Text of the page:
An electoral coalition with "sections of the middle class, or the petty bourgeoisie, to use the Marxist jargon" would be alright for socialists, writes John Rees in Socialist Worker, 2 August 2003. In his view, only alliances with full-strength capitalist forces are impermissible on principle.
He then proves to his own satisfaction that electoral coalitions by socialists with any "Muslim community" group is alright. There is "a minority inside the Muslim community that is middle class", but apparently no capitalist section worth mentioning; and the middle-class section is in good part "radicalised by the war" and "open to working with the left".
Martin Thomas argues that John Rees, in trying to justify the new turn for the Socialist Alliance, has got his political ideas and principles very mixed up indeed.
Having written himself such a large blank cheque, Rees is in no hurry to run to the bank with it. He wants "to create from among the forces opposed to the [Iraq] war the largest possible [political-electoral] alternative to New Labour". The "largest possible" alliance with the Muslim Association of Britain (MAB), Greens, Communist Party of Britain, etc., would certainly be "cross-class". That's fine by Rees. But then he tells us, as if rebutting a slander rather than ruefully reporting a failure, that "there is no cross-class alliance being proposed for the future of the Socialist Alliance".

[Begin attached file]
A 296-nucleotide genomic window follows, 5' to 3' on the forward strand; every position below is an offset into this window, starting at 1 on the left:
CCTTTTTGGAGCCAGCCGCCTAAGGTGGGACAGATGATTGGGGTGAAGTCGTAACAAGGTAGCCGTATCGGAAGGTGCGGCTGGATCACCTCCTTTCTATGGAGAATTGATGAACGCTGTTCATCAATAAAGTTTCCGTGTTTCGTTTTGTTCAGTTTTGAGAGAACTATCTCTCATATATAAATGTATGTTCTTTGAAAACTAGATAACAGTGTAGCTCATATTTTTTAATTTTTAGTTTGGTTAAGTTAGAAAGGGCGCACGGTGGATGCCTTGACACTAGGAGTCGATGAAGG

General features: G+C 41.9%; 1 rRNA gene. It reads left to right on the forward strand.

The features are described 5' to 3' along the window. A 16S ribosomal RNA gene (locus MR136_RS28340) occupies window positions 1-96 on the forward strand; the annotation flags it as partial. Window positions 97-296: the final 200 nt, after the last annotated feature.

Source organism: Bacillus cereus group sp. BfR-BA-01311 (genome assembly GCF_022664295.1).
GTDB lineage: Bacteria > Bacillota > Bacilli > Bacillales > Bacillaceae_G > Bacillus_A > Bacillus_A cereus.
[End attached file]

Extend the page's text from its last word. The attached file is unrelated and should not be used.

This odd polemic reflects the SWP leaders at an impasse. They are fed up with working with other socialist groups in the Socialist Alliance. Seeing the Stop the War Coalition as a spectacular get-rich-quick success for them, they want to find a way to apply the same recipe on the political-electoral front. In particular, to leapfrog forward by corralling the "Muslim vote".
They want to have their hands free to attempt that. But the actual leapfrog is elusive.
The SWP is planning a "Peace and Justice" electoral bloc for the 2004 euro-election in the West Midlands with the leadership of Birmingham central mosque and other local Muslim activists. This bloc, and the way it has been put together in narrow cabals without consultation with the Birmingham Socialist Alliance, has stirred wide opposition.
In his article, Rees decries "critics... who claim that all Muslims are anti-gay or anti-women". No-one has claimed that. What has happened is that people have asked SWP leaders what this bloc will say about issues like lesbian and gay rights, and have been told by such as Lindsey German that the SWP favours lesbian and gay rights but will not make a "shibboleth" of them.
In order to pursue its bloc, the SWP has felt it necessary to pack a Birmingham Socialist Alliance AGM and vote out all the previous officers, replacing them by SWP members or allies.
Back in May most of the Socialist Alliance voted for the SWP's general proposition at the Alliance conference to go for a "new coalition". Even if dissatisfied with the SWP, most thought that what Workers' Liberty said about this "new coalition" being a turn to cross-class alliances and popular frontism was exaggerated. Now almost everyone in the Alliance outside the SWP and a few hapless satellites sees, and opposes, that turn. And, since the SWP so rarely debates issues openly, the appearance of Rees's article must indicate that many decent activists inside the SWP have doubts.
Rees does not trumpet the "Peace and Justice" bloc as an example of the fine things that can be done to build cross-class alliances. The SWP has said very little in public about the "Peace and Justice" bloc, and nothing at all about what its political platform will be. It looks as if the bloc is not as solid as the SWP would wish.